The Catholic Information Center has been chosen as a pilot institution for the University of Dallas Catholic Faith & Culture Program. 

This program seeks to enrich the lives of Catholics by providing an intellectual formation that encompasses a breadth and depth of human culture. It explores the history, traditions and works that have shaped the Catholic inheritance, resulting in a deeply Christian portrait of the human person.

Through dialogue and a common engagement in higher-level study made accessible, the program fosters the growth of local Catholic communities and prepares their members for more thoughtful and effective participation in family, church and culture.

Once a week at the CIC participants will engage in a study of our faith that extends across the Liberal Arts–philosophy, literature, fine arts, even political science.

The best UD professors and an onsite facilitator will guide you through important concepts and texts.  Through this participation in Catholic higher education made accessible, you will think more profoundly about the Catholic faith and discuss these ideas with other members of the D.C. community.

Classes will be held on the below dates from 6:00pm-8:30pm and will include dinner.

Monday, September 17, 24

Monday, October 1, 15, 22, 29

Monday, November 5, 19, 26

Monday, December 3


FAQ: Studies in Catholic Faith and Culture

Please reach out to Rosemary at

Yes. This course costs $400 dollars and includes registration and licensing fees, dinners, and materials for all ten sessions.

Missing up to three sessions is permissible, and individual circumstances may make this necessary.  Unfortunately, individual participants cannot make up missed sessions privately (though they are encouraged to discuss the material with those who did attend the session). One of the primary goals of the program is to foster community.  Just as students at the University of Dallas study the same core curriculum and have discussions on history, theology, or literature outside the classroom–while walking across campus, over lunch in the cafeteria, and over a beer on Friday night–we hope the participants in this program will have similar experiences of the power of ideas and dialogue to create bonds of communion and friendship.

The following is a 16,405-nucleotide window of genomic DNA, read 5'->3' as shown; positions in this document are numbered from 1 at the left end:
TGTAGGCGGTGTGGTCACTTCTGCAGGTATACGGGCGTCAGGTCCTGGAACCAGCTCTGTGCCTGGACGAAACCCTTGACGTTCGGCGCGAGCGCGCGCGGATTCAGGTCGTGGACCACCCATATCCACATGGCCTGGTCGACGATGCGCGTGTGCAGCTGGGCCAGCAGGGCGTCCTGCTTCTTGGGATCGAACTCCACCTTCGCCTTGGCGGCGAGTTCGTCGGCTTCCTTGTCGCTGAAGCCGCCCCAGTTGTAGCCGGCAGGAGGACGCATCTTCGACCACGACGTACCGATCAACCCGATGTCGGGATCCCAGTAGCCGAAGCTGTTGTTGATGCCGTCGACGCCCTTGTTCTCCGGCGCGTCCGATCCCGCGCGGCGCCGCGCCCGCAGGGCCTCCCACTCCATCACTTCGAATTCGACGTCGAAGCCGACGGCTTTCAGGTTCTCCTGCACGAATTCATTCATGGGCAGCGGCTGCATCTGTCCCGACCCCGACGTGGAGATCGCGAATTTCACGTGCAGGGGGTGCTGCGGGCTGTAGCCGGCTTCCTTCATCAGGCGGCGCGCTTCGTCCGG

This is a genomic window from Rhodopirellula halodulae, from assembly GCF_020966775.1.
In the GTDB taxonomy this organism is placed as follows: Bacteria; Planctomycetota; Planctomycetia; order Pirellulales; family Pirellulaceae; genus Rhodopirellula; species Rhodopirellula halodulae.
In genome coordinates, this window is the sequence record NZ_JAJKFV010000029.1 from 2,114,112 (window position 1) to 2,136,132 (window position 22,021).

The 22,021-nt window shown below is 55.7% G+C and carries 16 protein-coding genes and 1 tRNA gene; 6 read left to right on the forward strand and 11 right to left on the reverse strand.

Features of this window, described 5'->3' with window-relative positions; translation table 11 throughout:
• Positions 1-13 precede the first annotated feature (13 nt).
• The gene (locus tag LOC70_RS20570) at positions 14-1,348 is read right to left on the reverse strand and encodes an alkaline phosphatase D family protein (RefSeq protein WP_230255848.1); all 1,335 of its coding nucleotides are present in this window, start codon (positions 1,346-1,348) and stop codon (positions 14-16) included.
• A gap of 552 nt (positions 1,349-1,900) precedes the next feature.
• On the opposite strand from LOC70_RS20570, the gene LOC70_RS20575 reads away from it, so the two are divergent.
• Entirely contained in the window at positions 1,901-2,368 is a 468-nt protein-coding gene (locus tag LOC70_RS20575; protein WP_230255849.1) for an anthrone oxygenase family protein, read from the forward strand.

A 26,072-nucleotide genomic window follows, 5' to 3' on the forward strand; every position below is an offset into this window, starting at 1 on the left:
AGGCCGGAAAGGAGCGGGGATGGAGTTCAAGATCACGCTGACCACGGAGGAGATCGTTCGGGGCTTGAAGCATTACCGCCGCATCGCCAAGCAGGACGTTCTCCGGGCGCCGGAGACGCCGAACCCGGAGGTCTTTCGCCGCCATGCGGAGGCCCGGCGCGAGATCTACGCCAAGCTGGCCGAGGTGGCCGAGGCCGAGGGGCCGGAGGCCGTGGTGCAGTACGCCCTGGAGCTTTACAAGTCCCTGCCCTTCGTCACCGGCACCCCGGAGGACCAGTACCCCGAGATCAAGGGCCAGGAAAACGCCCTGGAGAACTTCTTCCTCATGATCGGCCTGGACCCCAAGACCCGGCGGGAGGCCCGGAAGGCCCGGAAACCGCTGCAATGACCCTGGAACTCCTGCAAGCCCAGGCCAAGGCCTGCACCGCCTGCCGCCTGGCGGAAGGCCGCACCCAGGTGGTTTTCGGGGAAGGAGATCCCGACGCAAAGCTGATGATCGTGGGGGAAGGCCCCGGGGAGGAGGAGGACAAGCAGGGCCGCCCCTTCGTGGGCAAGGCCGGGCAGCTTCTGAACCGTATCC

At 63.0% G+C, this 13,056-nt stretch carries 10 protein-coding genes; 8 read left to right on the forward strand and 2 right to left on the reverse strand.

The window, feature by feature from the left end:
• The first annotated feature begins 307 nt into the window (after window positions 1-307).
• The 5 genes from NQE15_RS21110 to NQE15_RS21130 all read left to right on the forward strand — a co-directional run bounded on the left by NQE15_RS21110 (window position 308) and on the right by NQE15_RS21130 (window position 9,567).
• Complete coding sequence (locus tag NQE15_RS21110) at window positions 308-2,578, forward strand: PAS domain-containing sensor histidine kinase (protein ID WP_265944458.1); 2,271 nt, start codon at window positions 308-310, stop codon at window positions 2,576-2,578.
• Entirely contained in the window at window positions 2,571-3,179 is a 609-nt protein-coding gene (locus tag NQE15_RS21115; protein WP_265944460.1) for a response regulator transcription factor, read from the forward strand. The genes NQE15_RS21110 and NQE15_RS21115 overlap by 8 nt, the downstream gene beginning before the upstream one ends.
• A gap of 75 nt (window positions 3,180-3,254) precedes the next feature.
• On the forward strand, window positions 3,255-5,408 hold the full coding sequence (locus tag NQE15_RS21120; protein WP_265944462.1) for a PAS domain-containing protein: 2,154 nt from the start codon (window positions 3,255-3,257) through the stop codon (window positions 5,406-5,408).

While college credit is not granted for each course, the CIC can–based on attendance–grant to participants a Certificate of Completion for each course as well as a Certification in Catholic Faith & Culture upon the completion of all four program courses.

General registration opens on August 10th. Participants can register for the course by clicking the “Registration” button that will be posted on this page.


Applicants must be 21 or older.

Space is limited, so please register ASAP. Registration is first come first served.

Course 1. The Person: Life and Community will be offered this fall and next spring.

Each session will run from 6:00pm-8:30pm.

There is no required homework.  We encourage participants to enter into discussions both within and beyond the session meetings.  We also encourage them to take up the recommended readings.

Applicants must be 21 or older to participate and are required to submit a paragraph detailing why they want to participate in this program.

To see a full list of involved professors please click here.

Emma Boyle will be the facilitator for this fall’s program. She is the Director of Mission and the New Evangelization at Saint John Paul the Great Catholic High School in the Diocese of Arlington.  She has been working there with the Nashville Dominicans since 2010, having served both as a teacher (of English and History) and the Social Studies Department Chair.  She is able to share her love of travel and the universal Church with her students, having led several pilgrimages through western Europe.  A native of Pittsburgh, PA, Emma is a graduate of Christendom College. She is also a 2013 Leonine Fellow.


6:30pm-Video presentation